Endothermic and Ectothermic. While we might normally refer to these as ‘warm-blooded’ and ‘cold-blooded’, this isn’t entirely accurate, and the term “cold blooded” has a negative association with being mean and cruel.
- Is when an animal has a set body temperature that it’s able to maintain regardless of the outside environment
- In order to help maintain their body temperature in warm weather, many endothermic animals do different things to cool down, such as panting and sweating
- In order to help maintain their body temperature in cold weather, endothermic animals can have a layer of insulation to keep their heat in, such as fur, feathers, or even a thick layer of fat called blubber!
Endothermic animals include
- Is when an animal does not have a set body temperature and takes on the temperature of their surroundings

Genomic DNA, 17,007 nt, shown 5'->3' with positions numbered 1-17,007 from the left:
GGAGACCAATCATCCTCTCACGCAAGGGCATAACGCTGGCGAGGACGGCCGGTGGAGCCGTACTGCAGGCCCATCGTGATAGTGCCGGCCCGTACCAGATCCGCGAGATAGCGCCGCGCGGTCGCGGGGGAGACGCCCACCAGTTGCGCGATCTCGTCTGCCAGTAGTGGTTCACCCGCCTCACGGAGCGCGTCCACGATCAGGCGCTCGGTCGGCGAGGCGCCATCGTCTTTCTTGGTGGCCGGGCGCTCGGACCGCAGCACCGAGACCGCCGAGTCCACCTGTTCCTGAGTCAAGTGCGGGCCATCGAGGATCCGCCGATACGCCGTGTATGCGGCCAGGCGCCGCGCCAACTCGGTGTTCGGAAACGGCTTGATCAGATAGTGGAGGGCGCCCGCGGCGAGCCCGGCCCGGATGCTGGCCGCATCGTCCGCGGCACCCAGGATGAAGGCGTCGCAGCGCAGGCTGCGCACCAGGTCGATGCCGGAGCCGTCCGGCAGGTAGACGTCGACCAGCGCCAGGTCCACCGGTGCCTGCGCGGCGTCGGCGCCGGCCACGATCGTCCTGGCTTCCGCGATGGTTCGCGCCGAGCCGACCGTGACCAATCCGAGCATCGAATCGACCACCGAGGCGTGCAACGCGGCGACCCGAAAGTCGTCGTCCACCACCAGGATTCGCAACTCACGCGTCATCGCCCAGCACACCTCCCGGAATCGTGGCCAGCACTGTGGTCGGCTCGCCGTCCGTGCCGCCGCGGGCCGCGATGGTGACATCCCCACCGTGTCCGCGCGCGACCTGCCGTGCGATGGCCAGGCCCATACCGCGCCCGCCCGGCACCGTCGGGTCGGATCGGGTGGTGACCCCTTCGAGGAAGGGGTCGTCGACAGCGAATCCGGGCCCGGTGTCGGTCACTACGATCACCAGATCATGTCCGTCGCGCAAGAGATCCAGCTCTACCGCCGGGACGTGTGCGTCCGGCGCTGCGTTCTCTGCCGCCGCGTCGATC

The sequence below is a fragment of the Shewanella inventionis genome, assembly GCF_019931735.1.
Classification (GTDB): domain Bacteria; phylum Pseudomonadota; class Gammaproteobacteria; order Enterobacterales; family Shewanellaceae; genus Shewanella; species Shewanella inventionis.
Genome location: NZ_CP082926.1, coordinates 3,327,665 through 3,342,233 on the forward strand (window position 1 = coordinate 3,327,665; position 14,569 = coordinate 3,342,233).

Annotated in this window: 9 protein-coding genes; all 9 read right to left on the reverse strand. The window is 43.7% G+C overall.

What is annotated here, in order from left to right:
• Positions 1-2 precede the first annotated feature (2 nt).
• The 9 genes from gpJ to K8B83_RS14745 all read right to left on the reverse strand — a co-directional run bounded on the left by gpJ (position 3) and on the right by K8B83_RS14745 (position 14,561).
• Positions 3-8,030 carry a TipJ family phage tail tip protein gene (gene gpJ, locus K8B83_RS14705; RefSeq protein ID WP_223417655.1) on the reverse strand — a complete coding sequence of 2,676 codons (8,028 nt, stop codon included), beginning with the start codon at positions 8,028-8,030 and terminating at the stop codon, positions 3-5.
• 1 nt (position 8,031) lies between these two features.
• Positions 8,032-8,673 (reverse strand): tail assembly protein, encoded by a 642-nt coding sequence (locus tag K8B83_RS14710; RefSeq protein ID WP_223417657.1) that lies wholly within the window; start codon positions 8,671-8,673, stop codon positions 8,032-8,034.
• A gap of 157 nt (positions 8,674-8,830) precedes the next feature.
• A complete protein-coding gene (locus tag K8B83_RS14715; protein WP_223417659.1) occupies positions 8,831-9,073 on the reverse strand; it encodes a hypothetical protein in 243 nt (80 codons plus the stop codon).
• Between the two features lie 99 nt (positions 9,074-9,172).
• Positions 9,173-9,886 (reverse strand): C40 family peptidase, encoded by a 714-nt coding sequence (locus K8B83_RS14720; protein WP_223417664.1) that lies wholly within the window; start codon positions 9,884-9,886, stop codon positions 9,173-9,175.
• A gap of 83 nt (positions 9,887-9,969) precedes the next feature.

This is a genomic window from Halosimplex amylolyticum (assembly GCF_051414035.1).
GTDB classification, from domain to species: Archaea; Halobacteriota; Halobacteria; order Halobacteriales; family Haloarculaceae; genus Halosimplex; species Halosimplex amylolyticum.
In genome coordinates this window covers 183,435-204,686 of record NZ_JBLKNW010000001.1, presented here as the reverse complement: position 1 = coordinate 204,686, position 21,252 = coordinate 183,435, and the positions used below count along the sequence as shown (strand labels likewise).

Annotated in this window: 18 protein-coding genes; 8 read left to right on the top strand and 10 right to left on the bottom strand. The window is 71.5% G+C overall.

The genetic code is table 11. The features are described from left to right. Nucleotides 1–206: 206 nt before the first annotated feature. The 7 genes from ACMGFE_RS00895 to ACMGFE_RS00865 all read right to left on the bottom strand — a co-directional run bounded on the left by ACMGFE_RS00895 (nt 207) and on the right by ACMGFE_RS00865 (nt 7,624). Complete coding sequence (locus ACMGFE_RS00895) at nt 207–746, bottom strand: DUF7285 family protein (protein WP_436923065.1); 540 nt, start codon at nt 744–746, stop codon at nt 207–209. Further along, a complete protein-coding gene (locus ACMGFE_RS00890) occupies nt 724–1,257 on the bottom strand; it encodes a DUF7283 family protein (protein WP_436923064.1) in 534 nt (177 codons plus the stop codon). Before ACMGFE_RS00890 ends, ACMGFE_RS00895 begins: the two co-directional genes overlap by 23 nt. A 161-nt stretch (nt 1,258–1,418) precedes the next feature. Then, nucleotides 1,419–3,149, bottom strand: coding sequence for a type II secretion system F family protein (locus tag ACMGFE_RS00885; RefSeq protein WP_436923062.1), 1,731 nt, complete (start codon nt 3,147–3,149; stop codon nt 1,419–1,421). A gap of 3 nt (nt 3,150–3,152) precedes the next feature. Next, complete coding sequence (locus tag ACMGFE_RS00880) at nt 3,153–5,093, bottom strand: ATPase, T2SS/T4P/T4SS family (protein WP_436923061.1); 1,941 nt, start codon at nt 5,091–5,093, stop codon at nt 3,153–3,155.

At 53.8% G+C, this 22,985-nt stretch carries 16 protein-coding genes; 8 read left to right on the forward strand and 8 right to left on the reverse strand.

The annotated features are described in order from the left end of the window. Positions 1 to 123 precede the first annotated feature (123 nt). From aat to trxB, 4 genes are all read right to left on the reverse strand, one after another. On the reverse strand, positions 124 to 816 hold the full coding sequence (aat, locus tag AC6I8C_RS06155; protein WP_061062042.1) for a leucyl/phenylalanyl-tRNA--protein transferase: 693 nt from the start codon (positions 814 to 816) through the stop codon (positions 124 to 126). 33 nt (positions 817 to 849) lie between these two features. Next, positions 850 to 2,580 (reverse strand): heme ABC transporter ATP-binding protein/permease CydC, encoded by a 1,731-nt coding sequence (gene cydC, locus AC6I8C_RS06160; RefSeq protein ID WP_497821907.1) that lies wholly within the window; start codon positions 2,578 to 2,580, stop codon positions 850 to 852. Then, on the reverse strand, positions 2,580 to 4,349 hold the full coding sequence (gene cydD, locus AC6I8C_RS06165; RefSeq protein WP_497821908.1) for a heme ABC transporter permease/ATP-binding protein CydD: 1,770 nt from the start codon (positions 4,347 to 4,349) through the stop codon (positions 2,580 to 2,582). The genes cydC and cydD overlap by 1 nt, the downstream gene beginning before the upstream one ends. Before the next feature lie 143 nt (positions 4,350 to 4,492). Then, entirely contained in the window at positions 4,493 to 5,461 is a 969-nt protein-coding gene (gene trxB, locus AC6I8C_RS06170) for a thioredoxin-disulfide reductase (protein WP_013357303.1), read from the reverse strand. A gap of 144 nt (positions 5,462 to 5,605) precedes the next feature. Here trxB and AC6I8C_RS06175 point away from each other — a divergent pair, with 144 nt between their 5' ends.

- Ectothermic animals need to rely on outside sources to control their body temperature
- Ectothermic animals can use the sunlight as a head source to warm up (this is called basking)
- To cool down, ectothermic animals can go into the shade or underground
- ectothermic animals tend to be more active in warm weather, and more sluggish in cold weather
Many groups of animals are cold blooded
- Reptiles (such as snakes, lizards and tortoises)
- Amphibians (such as frogs and salamanders)
- Even some mammals have been known to be unable to regular their body temperature, such as echidnas and naked mole rats!
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